AAPI Month: Graduate Center Scholars and Alumni Who Are Challenging the Status Quo and Raising Awareness of Their Communities
We're honoring the work of Graduate Center scholars who have contributed to scholarship and activism focused on Asian American and Pacific Islander (AAPI) communities.
May is Asian American and Pacific Islander (AAPI) Heritage Month, an opportunity to honor the many Graduate Center professors, students, and alumni who have contributed to scholarship and activism focused on AAPI communities. We invite you to learn about the work of these 10 Graduate Center community members:
1. Ellie Hisama (Ph.D. ’96, Music), a renowned scholar who has pushed for equity, diversity, and inclusion in the field of music theory for decades, is about to assume a new role as dean of the University of Toronto’s Faculty of Music.
2. Professor Celina Su (GC/Brooklyn, Urban Education/Political Science) recently gave an in-depth interview to the San Diego Union Tribune about the rising violence against the AAPI community, covering the history and roots of the attacks, why they are increasing, and how people can help.
3. Ph.D. candidate Khánh Lê recently received a Graduate Center dissertation fellowship for Cùng với nhau chung tay: A Collaborative project with Vietnamese youth, based on his experience as a Vietnam-born refugee who arrived in Philadelphia when he was 6 years old.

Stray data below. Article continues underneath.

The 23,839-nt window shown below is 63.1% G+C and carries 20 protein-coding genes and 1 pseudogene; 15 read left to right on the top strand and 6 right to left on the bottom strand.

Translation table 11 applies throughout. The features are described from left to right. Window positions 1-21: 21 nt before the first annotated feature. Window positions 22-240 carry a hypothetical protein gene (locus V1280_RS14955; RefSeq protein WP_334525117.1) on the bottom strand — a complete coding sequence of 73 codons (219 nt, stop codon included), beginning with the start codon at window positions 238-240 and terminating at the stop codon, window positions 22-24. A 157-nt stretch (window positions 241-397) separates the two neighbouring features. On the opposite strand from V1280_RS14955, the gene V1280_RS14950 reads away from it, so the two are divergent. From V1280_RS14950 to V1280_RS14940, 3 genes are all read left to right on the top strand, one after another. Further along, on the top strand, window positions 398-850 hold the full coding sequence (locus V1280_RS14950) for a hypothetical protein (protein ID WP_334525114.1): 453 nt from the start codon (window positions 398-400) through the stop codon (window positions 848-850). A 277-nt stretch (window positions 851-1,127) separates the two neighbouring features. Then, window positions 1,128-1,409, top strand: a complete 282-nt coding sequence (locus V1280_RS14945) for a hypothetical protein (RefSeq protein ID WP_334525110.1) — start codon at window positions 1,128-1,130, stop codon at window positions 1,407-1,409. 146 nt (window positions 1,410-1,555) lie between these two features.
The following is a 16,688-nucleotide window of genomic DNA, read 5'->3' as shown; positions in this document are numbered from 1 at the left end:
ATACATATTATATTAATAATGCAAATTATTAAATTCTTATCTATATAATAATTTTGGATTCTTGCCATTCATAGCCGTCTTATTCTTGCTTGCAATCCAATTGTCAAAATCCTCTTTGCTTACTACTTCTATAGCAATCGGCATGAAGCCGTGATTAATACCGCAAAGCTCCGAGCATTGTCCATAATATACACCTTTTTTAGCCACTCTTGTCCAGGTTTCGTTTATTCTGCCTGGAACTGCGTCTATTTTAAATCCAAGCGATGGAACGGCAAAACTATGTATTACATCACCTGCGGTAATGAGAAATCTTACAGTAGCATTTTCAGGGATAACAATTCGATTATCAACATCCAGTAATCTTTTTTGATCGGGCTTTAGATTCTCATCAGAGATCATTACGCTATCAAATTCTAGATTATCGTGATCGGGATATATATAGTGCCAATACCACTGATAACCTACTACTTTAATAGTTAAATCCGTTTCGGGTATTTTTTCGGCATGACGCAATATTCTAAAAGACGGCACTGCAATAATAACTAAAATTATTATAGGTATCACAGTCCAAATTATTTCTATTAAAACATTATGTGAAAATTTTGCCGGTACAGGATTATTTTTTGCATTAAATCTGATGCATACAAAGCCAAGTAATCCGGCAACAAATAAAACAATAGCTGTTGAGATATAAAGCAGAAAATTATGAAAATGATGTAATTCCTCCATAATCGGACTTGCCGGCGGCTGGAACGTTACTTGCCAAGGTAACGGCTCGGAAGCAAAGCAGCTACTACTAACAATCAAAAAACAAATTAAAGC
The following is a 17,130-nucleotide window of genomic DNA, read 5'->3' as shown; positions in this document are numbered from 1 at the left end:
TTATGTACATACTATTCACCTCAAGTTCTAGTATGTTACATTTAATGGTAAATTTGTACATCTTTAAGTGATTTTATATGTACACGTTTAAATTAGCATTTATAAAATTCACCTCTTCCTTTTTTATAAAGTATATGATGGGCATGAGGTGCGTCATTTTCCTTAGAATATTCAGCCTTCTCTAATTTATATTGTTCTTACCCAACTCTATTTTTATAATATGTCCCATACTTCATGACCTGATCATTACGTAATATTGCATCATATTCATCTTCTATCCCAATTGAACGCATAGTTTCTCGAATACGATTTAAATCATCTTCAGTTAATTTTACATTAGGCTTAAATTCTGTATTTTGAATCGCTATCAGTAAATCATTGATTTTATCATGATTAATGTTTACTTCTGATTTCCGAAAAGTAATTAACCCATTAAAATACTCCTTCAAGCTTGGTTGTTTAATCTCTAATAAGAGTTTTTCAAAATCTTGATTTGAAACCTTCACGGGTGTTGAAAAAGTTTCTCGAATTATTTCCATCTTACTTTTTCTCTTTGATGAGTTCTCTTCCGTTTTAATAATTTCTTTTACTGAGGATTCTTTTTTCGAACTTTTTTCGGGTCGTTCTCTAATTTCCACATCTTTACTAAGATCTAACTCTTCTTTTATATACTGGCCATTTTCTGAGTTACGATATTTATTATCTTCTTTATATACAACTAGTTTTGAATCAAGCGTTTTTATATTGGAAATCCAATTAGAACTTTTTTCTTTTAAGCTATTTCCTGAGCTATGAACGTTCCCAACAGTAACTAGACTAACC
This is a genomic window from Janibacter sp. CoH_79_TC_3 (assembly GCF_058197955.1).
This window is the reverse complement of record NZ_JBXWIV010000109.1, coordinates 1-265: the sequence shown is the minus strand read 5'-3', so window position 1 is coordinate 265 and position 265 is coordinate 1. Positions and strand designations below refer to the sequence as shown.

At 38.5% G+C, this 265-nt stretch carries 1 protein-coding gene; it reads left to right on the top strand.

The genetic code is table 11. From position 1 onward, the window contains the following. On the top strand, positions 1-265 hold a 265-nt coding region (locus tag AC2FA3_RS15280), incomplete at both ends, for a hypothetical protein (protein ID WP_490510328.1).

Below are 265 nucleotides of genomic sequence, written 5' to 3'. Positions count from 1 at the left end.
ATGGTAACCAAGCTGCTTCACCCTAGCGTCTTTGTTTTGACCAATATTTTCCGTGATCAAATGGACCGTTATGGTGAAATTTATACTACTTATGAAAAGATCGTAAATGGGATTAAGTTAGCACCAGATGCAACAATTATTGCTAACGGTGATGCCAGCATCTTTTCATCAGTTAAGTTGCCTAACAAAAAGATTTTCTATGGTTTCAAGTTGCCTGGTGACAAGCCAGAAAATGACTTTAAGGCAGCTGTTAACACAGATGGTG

4. Professor Margaret Chin (GC/Hunter, Sociology) examines the idea of a ‘bamboo ceiling’ in Stuck: Why Asian Americans Don’t Reach the Top of the Corporate Ladder, which she discussed on The Thought Project podcast.
5. Chris A. Eng (Ph.D.’16, English), who co-founded the Coalition for the Revitalization of Asian American Studies at Hunter (CRAASH), received a Career Enhancement Fellowship from the Woodrow Wilson National Fellowship Foundation to support work on his book, Extravagant Provisions: Constraint and Queer Conviviality in Asian American Camps.
6. Professor Meena Alexander (GC/Hunter, English), a revered poet and essayist who died in late 2018, spoke to The Graduate Center about her poetry, which frequently dealt with themes of passage out of India, displacement, and the feeling of being in “two places at once,/Sometimes three.”
7. In his recent book, Queering Law and Order: LGBTQ Communities and the Criminal Justice System, Professor Kevin Nadal (GC/John Jay, Psychology) describes growing up as a gay, first-generation Filipino American child and how the experience affected him and his outlook.
8. Ph.D. student Lan Truong (Biology) received a Fulbright award to fund her trip to South Vietnam and hopes to raise awareness of Vietnam’s “unique, important, indigenous healing system”; she recently received a Graduate Center Dissertation Year fellowship to continue her work.
9. Professor Van C. Tran (Sociology), a former refugee who worked his way through Hostos to Harvard, studies the U.S.-born children of immigrants, and how members of this second generation are being integrated into and transforming U.S. society.
10. Professor Julie Suk (Sociology, Political Science), an expert on women, gender, constitutional law, recently spoke at a town hall on AAPI Women, Power, and the ERA and the continuing fight for equality.